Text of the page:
Participants: Mr. Herrick Young, Presbyterian Board of Foreign Missions, New York, N. Y.

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45 Dated September 2, p. 446.


For previous correspondence regarding the expropriation of American missionary schools in Iran, see Foreign Relations, 1940, vol. III, pp. 693 ff. 47 Wallace Murray, Chief of the Division of Near Eastern Affairs.


Paul H. Alling, Assistant Chief of the Division of Near Eastern Affairs.

Mr. Murray observed that the abdication of Reza Pahlavi " and other developments in Iran resulting from the international situation,50 had recently given rise to an entirely different state of affairs, and that it appeared desirable to discuss them in a purely informal and preliminary manner with a view to determining whether the Board's educational work in Iran might not be resumed.

The following were advanced by Mr. Murray as some of the principal factors for consideration:

1. The sum of $300,000 has been paid by the Iranian Government toward acquiring the Board's educational properties. While this is a substantial amount, it nevertheless falls far short of the total amount of $1,200,000 agreed upon as the purchase price. It is unlikely that the Iranian Government will repudiate the remainder of this debt as the installments fall due, but it is highly improbable that further payments can be made. The new Government is weak, the tribal districts have risen, and the Soviets occupy the richest provinces, in which it will doubtless be impossible for the Iranians to collect taxes in any appreciable amount. In other words, the sum already received is all that can or will be paid.

2. With the disappearance of the authoritarian régime of Reza Pahlavi, which was highly nationalistic and had a strong element of xenophobia, a more liberal attitude toward foreign institutions is to be anticipated. The present Shah received education abroad, and the present Cabinet was chosen with a view to appeasing the British and the Soviets.

3. An important negative element in the situation is the fact that the Iranians would hardly readmit American schools if to do so would entail the opening of Russian schools. One of the major reasons for the elimination of the American schools was the fact that so long as they were in Iran the Russians could claim an equal right to have schools. With the Russians actually occupying large areas in Iran, the Iranians are bound more than ever to refrain from giving the Russians any excuse to establish schools. In consequence, it might be advisable as an interim measure for the Americans to operate ostensibly under the control of the Iranian Government.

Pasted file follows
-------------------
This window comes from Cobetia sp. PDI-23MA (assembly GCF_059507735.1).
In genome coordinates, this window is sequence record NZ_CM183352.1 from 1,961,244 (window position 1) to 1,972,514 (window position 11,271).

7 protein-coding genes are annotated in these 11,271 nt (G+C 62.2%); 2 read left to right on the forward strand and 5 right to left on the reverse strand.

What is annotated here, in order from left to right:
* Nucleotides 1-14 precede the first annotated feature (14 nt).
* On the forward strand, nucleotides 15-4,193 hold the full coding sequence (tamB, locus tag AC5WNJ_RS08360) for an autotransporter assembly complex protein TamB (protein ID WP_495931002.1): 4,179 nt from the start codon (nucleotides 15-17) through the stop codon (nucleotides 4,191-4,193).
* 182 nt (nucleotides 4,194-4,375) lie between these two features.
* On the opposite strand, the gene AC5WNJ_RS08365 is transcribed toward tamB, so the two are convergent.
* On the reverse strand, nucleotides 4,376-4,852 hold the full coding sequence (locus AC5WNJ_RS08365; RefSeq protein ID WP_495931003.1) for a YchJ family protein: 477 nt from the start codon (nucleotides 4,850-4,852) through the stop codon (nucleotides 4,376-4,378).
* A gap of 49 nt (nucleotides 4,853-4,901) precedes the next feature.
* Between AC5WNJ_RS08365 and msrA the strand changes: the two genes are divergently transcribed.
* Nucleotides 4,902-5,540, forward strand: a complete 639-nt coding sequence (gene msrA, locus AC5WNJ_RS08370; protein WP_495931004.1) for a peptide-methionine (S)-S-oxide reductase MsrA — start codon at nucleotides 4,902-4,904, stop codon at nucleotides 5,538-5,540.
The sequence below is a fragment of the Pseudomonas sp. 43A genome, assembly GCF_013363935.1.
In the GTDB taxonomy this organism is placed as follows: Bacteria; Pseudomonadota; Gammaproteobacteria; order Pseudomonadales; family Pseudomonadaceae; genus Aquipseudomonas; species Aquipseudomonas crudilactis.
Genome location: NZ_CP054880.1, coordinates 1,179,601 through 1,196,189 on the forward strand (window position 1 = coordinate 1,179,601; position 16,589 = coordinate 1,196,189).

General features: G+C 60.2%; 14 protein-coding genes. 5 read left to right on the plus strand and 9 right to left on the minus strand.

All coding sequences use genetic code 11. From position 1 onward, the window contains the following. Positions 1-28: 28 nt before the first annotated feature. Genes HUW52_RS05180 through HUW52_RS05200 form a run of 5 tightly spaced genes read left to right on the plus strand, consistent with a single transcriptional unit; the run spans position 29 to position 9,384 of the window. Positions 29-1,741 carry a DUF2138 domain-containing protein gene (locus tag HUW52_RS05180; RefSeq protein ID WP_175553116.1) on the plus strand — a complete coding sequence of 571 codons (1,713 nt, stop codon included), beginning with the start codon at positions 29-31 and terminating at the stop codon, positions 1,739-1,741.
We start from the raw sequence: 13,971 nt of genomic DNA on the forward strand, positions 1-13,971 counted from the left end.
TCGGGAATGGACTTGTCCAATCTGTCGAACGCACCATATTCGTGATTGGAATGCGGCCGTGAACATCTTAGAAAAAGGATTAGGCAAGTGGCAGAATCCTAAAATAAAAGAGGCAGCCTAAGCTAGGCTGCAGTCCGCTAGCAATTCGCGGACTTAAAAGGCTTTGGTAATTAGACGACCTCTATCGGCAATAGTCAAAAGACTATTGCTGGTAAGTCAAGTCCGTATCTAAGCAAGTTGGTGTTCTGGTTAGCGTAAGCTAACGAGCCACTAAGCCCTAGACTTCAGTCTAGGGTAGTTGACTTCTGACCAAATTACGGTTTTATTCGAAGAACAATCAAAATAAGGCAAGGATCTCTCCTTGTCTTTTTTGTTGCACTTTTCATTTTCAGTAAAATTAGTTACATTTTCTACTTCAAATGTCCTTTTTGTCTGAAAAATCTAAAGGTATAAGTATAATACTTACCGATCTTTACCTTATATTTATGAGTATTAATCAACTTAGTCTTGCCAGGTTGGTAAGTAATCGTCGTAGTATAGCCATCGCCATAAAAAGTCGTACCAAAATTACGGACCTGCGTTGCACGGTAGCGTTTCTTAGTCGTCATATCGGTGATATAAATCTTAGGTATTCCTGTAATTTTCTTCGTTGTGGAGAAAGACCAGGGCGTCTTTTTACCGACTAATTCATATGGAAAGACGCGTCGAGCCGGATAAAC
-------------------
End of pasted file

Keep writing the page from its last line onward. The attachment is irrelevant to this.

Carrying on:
4. A second negative factor is the possibility of a military debacle in Russia, in which case the British might not find it possible to make a stand in Iran to the north of, say, Isfahan. In such an event the Presbyterian teachers, should they return, would find themselves in German-occupied areas and in a difficult position in view of the progressive worsening of German-American relations. On the other hand, the Iranians might be eager to hand back the educational properties to the Americans because under the American ownership the chances of preserving them in the face of either Russian or German occupation would be enhanced. The fact was brought out that at the present time the Russians are using for their headquarters the Board's former educational properties at Tabriz.

49 Shah of Iran, who abdicated September 16, 1941. B0 See pp. 383 ff.

5. A small number of American hospital workers are still carrying on in Tabriz, and the arrival of teachers would reinforce them. Moreover, their special and continuing relationship to students and parents would enable the teachers, in the light of their long experience of Iran, to obtain intimate and accurate knowledge of what is going on. In short, the resumption of American educational work in Tabriz, in particular, would have a marked restraining influence upon Soviet separatist and ideological activities in that area, of which much has already been heard.